How Do Seeds Grow Into Trees?
How Tree Seeds Grow
Trees grow from seeds in one of two ways. One way is when a seed gets embedded in the soil, either because it falls from the parent tree or because a gardener plants it. Either will result in the seed having the necessary period for dormancy and then germinating when the temperature warms in the spring. The other way is “assisted germination” and involves placing the seed into environments that simulate what would happen in nature and therefore force the seed to germinate before planting.
For natural germination, a gardener plants the tree seeds in autumn without taking any special steps to aid germination. Planting the seeds at the proper depth is important because if the seed is too deep within the soil, it may not germinate the following spring. The planted seeds have a stratification period over the winter, and when the weather warms in spring, the germination process starts. Stratification is the process of subjecting seeds to either cold or warmth to create the dormancy period seeds need before germination. This process delays the seeds from germination in the autumn before the weather gets cold in the winter.
- Trees grow from seeds in one of two ways.
- For natural germination, a gardener plants the tree seeds in autumn without taking any special steps to aid germination.
Assisted germination is a process of artificially subjecting tree seeds to the different stages of the natural germination process. The stages include scarification and stratification. Not every tree seed requires these stages, however. Scarification is breaking the seed coat so that the embryo can burst forth from the seed coat more easily. Seeds with hard outer coats often require scarification. Soaking the seeds in room-temperature water for 24 hours or rubbing the outside of the seed with sandpaper are two common scarification methods. Stratification involves subjecting the seeds to a warm or cold period prior to germination. Cold stratification mimics the seeds sitting in the soil over the winter. The seeds are placed in a plastic bag filled with damp peat moss and kept in the refrigerator for several weeks. Warm stratification mimics the seeds sitting in muddy soil over the summer prior to sitting in cold soil over the winter. Seeds that are in deep dormancy or that have a extremely hard seed coat may need warm stratification prior to cold stratification. For warm stratification, place the seeds in a plastic bag and keep them in a location with a temperature between 72 and 86 degrees. After the warm stratification, proceed to the cold stratification process.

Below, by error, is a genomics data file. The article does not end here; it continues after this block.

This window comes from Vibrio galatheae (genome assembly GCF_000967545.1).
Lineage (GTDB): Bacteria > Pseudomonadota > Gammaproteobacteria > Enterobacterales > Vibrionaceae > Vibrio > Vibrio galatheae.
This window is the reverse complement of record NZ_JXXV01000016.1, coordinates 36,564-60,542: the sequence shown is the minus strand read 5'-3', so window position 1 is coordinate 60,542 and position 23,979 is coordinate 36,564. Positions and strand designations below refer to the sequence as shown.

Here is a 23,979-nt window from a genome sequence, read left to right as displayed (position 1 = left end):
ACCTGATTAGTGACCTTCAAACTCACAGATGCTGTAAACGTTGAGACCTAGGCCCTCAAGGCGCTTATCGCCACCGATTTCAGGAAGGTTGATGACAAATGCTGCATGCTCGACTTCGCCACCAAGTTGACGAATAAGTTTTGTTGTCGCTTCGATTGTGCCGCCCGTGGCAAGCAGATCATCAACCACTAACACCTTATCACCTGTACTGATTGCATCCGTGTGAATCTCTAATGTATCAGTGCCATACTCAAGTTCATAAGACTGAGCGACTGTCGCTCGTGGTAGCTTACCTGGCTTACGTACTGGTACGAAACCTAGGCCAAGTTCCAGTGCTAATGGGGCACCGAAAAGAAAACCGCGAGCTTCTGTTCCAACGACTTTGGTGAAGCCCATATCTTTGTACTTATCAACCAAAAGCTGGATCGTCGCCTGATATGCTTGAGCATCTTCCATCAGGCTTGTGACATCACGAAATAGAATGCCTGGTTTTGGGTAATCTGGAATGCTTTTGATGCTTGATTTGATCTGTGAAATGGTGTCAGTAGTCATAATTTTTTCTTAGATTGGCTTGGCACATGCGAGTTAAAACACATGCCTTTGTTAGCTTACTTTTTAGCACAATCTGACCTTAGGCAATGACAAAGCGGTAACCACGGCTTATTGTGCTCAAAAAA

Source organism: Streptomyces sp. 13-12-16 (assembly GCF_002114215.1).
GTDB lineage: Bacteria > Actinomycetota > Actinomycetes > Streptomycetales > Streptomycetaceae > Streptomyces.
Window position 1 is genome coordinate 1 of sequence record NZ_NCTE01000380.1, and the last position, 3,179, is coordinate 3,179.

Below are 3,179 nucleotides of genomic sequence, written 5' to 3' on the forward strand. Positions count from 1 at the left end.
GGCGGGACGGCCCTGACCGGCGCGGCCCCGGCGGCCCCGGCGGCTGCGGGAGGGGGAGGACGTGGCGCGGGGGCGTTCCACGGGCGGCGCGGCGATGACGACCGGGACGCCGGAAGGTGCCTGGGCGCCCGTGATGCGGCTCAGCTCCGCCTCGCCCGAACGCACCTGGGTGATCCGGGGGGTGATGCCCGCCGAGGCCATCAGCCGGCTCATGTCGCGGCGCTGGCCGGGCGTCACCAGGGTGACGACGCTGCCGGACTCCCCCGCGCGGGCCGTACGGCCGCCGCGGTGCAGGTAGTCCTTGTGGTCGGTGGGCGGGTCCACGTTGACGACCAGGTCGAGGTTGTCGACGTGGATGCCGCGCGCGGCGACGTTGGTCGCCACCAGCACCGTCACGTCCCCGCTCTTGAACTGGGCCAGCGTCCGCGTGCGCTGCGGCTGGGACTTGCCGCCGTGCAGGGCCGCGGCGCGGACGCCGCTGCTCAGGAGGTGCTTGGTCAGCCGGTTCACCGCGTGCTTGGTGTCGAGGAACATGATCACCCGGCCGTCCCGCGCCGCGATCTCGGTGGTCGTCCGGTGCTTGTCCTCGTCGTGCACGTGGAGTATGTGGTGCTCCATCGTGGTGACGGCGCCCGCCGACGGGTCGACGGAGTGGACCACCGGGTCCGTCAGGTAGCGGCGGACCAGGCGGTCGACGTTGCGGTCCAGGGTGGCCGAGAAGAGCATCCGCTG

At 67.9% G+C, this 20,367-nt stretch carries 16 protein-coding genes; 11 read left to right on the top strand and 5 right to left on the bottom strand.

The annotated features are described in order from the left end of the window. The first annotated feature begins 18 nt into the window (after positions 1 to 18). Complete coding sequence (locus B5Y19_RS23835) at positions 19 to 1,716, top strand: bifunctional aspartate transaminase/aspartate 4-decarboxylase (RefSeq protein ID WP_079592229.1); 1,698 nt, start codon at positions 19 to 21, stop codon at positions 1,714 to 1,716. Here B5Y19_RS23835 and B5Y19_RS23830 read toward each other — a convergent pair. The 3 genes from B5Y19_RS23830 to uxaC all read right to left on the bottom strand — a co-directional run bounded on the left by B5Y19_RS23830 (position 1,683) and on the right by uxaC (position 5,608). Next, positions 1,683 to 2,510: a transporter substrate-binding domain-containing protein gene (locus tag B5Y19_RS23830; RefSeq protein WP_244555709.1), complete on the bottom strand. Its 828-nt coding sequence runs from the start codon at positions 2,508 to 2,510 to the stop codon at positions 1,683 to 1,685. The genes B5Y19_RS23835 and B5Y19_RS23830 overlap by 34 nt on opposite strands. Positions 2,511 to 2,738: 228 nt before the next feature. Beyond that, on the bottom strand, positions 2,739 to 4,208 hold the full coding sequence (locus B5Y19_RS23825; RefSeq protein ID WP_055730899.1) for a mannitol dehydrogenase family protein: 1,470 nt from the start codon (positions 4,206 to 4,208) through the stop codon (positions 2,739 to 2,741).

- Assisted germination is a process of artificially subjecting tree seeds to the different stages of the natural germination process.
- Cold stratification mimics the seeds sitting in the soil over the winter.
Planting the Seeds
Plant the seeds indoors in individual containers or a seeding tray. The seeds must be planted at the proper depth, which is usually quite shallow. Consult planting recommendations for the specific type of tree seed to make sure you plant the seeds at the proper depth. Keep the potting soil moist during the germination process. Some tree seeds benefit from increased humidity. Achieve this by placing a plastic bag with ventilation holes over the germinating seeds. Watch for the seeds to sprout and move them to a sunny location after germination. Plant the seedlings outdoors after they are well established and the weather and soil are warm.
- Plant the seeds indoors in individual containers or a seeding tray.
- Plant the seedlings outdoors after they are well established and the weather and soil are warm.
Kathryn Hatter is a veteran home-school educator, as well as an accomplished gardener, quilter, crocheter, cook, decorator and digital graphics creator. As a regular contributor to Natural News, many of Hatter's Internet publications focus on natural health and parenting. Hatter has also had publication on home improvement websites such as Redbeacon.